I was freaking ecstatic. In fact, even years later, the same kind of thing occasionally comes up; I was at another show last year, and met an African-American artist who had read Firestorm all those years ago. He told me he had asked another friend of his at the time, “Is this Dan Jolley guy black?”
Gray Widow’s Web. Because I know there are people out there who are thinking, “How is this white guy in his forties going to write a multi-ethnic woman in her late twenties?”
Part of the answer to that is, “Very carefully.” I’ve spent a lot of time studying the way people talk and think and react to things, and I believe (I hope) that I’ve got a decent handle on feminine characterization. It seemed to work pretty well in my YA novel trilogy, Alex Unlimited, which starred an 18-year-old girl.
But the real answer is, “The same way I wrote Jason Rusch.” I’m just trying to be honest. I don’t pretend to know what it’s like to grow up as a person of color, because I’m Standard White Guy #8. I don’t pretend that I’m going to change the world with my never-before-seen, bone-deep analysis of what it’s like to be a young woman in today’s world, because I’m just eaten up with Y chromosomes.
And I do hope readers will get to know Janey Sinclair, the titular Gray Widow, and see how she feels about things, and how she reacts to things, and either think, “Yeah, I’ve felt that way,” or “Yeah, I know someone who’s felt that way.” I hope they’re right there with her as she deals with staggering loss arising from horrific gun violence, and tries to give herself permission to feel happiness after spending years lost in guilt. I hope that honest human emotions carry across ethnicities and cultures and genders. And, I mean, I also hope readers enjoy the sheer volume of ass she kicks, and how cool she looks in her stolen suit of military body armor, and how much guts it takes to face an antagonist as skin-crawlingly awful as Simon Grove, and the struggle she deals with in trying to understand how she developed the ability to teleport.
But if readers don’t care about her as a person, if they don’t identify with her emotions, they won’t care about any of that other stuff.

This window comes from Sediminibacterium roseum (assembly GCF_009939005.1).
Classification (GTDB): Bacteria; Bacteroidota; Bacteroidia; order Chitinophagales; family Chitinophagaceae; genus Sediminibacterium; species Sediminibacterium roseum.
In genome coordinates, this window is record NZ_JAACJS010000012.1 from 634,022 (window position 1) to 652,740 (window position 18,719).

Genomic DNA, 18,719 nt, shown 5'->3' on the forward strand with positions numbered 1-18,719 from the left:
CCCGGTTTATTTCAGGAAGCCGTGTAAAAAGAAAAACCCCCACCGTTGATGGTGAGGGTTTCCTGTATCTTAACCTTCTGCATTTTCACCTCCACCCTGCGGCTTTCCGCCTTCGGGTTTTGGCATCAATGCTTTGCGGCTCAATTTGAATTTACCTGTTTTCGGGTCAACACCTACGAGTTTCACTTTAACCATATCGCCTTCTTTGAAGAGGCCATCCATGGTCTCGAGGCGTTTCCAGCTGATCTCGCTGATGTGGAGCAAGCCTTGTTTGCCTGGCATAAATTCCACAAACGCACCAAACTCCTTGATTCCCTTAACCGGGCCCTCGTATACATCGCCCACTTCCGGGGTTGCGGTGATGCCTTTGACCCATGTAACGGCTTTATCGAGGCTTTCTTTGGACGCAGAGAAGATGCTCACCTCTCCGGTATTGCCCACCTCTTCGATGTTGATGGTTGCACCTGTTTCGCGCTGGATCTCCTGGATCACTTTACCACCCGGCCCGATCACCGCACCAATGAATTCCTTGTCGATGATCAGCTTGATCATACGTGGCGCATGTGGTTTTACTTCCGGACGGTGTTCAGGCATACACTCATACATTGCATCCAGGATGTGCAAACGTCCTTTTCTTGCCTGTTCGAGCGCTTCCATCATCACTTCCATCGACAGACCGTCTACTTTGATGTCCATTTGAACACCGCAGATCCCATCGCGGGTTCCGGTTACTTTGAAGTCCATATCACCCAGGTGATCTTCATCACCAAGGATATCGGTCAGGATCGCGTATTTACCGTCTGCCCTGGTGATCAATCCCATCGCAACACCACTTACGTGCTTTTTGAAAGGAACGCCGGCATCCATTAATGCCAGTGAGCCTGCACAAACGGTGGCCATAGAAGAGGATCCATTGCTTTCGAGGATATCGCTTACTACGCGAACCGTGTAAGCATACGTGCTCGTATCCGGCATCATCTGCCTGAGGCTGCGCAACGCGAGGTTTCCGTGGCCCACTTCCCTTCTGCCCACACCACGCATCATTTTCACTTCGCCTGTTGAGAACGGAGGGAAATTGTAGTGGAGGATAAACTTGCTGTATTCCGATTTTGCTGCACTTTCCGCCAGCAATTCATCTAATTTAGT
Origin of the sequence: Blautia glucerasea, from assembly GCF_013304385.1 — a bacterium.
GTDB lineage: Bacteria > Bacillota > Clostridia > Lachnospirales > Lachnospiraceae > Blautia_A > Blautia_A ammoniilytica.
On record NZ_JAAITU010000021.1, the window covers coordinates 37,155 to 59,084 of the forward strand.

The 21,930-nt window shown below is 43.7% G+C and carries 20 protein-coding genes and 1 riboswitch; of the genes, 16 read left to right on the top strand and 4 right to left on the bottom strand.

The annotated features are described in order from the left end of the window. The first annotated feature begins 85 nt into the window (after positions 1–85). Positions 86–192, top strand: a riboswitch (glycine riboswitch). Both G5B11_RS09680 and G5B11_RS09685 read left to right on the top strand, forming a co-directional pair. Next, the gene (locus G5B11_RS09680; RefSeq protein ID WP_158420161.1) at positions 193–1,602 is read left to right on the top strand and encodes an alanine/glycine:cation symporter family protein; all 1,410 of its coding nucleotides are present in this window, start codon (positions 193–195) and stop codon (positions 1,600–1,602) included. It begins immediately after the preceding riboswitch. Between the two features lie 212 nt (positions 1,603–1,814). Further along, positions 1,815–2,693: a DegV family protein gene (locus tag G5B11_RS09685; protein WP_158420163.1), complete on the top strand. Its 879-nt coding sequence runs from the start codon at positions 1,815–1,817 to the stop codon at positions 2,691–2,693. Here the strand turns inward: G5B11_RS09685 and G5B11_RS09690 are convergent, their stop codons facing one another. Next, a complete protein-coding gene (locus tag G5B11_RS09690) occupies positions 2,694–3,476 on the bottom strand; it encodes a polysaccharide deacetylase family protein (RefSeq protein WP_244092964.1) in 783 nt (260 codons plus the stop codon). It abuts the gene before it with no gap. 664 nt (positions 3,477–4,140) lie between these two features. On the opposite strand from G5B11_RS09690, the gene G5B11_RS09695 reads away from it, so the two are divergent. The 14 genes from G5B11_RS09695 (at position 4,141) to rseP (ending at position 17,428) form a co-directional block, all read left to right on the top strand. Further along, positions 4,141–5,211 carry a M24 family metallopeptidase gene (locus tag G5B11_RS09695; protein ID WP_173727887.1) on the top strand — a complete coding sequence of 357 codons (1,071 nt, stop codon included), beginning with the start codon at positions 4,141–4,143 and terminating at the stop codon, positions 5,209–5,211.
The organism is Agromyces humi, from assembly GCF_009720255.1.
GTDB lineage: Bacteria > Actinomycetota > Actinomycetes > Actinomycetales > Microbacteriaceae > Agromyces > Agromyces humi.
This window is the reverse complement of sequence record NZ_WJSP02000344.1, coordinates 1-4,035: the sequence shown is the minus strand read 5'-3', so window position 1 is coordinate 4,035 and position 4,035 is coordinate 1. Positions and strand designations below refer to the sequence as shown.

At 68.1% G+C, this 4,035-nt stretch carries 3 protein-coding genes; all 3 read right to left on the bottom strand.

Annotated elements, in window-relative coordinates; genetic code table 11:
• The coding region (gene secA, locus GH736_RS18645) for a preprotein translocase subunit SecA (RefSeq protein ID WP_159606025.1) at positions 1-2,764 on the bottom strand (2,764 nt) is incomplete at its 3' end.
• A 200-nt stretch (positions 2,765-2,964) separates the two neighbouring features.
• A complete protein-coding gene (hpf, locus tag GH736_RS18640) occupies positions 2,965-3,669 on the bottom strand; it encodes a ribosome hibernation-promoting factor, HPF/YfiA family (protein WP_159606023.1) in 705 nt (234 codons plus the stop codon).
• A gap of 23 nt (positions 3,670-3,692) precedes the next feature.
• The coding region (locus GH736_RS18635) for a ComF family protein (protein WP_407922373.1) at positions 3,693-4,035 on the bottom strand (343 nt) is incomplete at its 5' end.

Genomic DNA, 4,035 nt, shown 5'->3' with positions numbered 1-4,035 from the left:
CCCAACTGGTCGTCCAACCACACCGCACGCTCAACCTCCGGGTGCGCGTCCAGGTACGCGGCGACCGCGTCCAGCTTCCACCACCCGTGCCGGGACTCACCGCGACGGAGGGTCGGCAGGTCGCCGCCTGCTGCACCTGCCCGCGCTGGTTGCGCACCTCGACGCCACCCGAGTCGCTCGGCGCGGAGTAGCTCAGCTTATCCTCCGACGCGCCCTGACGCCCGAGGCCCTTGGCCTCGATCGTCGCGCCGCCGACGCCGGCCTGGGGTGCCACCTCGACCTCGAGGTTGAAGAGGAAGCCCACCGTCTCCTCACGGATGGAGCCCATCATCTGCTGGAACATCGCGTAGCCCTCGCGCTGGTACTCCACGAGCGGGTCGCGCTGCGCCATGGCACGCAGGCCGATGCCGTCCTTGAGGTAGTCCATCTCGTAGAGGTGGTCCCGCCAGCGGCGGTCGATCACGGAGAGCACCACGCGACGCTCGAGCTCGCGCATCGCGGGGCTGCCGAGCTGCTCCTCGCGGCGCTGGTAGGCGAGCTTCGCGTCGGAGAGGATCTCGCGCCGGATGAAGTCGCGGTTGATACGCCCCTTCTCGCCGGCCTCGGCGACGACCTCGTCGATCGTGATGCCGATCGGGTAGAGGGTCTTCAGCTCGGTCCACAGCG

So! Please allow me to introduce you to Janey Sinclair, the Gray Widow.
I hope you grow as attached to her as I have.
About the Author
Learn more about Dan by visiting his website, www.danjolley.com, and follow him on Twitter @_DanJolley
About the Book
Gray Widow’s Walk by Dan Jolley
Published May 13th 2016 by Seventh Star Press
“The only thing in this world you can truly control is yourself.”
Janey Sinclair’s ability to teleport has always been a mystery to her. She tried for years to ignore it, but when tragedy shatters her life, Janey’s anger consumes her. She hones her fighting skills, steals a prototype suit of military body armor, and takes to the streets of Atlanta, venting her rage as the masked vigilante dubbed “the Gray Widow” by the press.
But Janey’s power, and her willingness to use it, plunges her into a conflict on a much grander scale than she had anticipated.
Soon she encounters Simon Grove, a bloodthirsty runaway with a shapeshifting ability gone horribly wrong…
Garrison Vessler, an ex-FBI agent and current private defense contractor, who holds some of the answers Janey’s been searching for…
And Tim Kapoor, the first person in years with a chance of breaking through Janey’s emotional shell—if she’ll let him.
But as Janey’s vigilantism gains worldwide attention, and her showdown with Simon Grove draws ever closer, the reason for her augmented abilities—hers and all the others like her—begins to reveal itself. Because, high above the Earth, other eyes are watching. And they have far-reaching plans…
Gray Widow’s Walk is book one of the Gray Widow Trilogy, to be followed by Gray Widow’s Web and Gray Widow’s War.